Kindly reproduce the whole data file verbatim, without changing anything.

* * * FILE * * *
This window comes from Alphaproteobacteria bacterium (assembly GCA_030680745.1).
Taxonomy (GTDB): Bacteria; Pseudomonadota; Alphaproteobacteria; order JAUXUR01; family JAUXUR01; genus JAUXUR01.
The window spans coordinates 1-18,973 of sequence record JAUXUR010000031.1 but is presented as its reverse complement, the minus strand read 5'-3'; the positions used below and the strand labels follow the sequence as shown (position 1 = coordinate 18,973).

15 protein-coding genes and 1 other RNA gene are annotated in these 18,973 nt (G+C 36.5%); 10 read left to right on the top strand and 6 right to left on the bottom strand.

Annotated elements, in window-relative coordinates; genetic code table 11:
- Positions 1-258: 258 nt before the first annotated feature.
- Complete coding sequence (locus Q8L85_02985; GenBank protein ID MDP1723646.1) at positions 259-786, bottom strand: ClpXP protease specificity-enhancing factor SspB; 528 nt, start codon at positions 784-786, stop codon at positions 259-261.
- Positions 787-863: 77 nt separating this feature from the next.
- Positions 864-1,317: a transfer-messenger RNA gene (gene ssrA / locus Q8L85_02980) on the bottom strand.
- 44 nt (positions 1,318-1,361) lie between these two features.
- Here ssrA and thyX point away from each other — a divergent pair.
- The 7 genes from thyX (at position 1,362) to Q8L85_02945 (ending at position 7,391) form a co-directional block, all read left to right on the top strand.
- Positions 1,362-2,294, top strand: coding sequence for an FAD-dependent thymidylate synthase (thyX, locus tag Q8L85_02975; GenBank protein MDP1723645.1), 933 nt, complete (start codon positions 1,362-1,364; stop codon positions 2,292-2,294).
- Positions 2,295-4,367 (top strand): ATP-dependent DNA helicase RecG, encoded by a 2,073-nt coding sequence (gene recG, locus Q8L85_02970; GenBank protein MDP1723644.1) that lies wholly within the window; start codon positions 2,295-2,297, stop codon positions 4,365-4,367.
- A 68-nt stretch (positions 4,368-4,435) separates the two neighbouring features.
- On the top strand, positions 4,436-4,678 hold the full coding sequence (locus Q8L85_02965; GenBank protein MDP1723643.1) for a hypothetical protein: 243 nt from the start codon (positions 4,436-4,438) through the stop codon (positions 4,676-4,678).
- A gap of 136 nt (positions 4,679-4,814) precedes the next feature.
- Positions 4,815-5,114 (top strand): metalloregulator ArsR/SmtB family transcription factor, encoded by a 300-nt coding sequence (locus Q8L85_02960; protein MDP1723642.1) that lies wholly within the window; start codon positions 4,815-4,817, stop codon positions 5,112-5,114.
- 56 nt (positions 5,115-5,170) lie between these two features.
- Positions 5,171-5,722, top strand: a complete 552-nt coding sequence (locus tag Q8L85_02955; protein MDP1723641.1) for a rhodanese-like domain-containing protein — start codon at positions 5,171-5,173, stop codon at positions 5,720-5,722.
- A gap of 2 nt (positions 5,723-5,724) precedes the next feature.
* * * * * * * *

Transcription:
This window comes from Alphaproteobacteria bacterium (assembly GCA_030680745.1).
Taxonomy (GTDB): Bacteria; Pseudomonadota; Alphaproteobacteria; order JAUXUR01; family JAUXUR01; genus JAUXUR01.
The window spans coordinates 1-18,973 of sequence record JAUXUR010000031.1 but is presented as its reverse complement, the minus strand read 5'-3'; the positions used below and the strand labels follow the sequence as shown (position 1 = coordinate 18,973).

15 protein-coding genes and 1 other RNA gene are annotated in these 18,973 nt (G+C 36.5%); 10 read left to right on the top strand and 6 right to left on the bottom strand.

Annotated elements, in window-relative coordinates; genetic code table 11:
- Positions 1-258: 258 nt before the first annotated feature.
- Complete coding sequence (locus Q8L85_02985; GenBank protein ID MDP1723646.1) at positions 259-786, bottom strand: ClpXP protease specificity-enhancing factor SspB; 528 nt, start codon at positions 784-786, stop codon at positions 259-261.
- Positions 787-863: 77 nt separating this feature from the next.
- Positions 864-1,317: a transfer-messenger RNA gene (gene ssrA / locus Q8L85_02980) on the bottom strand.
- 44 nt (positions 1,318-1,361) lie between these two features.
- Here ssrA and thyX point away from each other — a divergent pair.
- The 7 genes from thyX (at position 1,362) to Q8L85_02945 (ending at position 7,391) form a co-directional block, all read left to right on the top strand.
- Positions 1,362-2,294, top strand: coding sequence for an FAD-dependent thymidylate synthase (thyX, locus tag Q8L85_02975; GenBank protein MDP1723645.1), 933 nt, complete (start codon positions 1,362-1,364; stop codon positions 2,292-2,294).
- Positions 2,295-4,367 (top strand): ATP-dependent DNA helicase RecG, encoded by a 2,073-nt coding sequence (gene recG, locus Q8L85_02970; GenBank protein MDP1723644.1) that lies wholly within the window; start codon positions 2,295-2,297, stop codon positions 4,365-4,367.
- A 68-nt stretch (positions 4,368-4,435) separates the two neighbouring features.
- On the top strand, positions 4,436-4,678 hold the full coding sequence (locus Q8L85_02965; GenBank protein MDP1723643.1) for a hypothetical protein: 243 nt from the start codon (positions 4,436-4,438) through the stop codon (positions 4,676-4,678).
- A gap of 136 nt (positions 4,679-4,814) precedes the next feature.
- Positions 4,815-5,114 (top strand): metalloregulator ArsR/SmtB family transcription factor, encoded by a 300-nt coding sequence (locus Q8L85_02960; protein MDP1723642.1) that lies wholly within the window; start codon positions 4,815-4,817, stop codon positions 5,112-5,114.
- 56 nt (positions 5,115-5,170) lie between these two features.
- Positions 5,171-5,722, top strand: a complete 552-nt coding sequence (locus tag Q8L85_02955; protein MDP1723641.1) for a rhodanese-like domain-containing protein — start codon at positions 5,171-5,173, stop codon at positions 5,720-5,722.
- A gap of 2 nt (positions 5,723-5,724) precedes the next feature.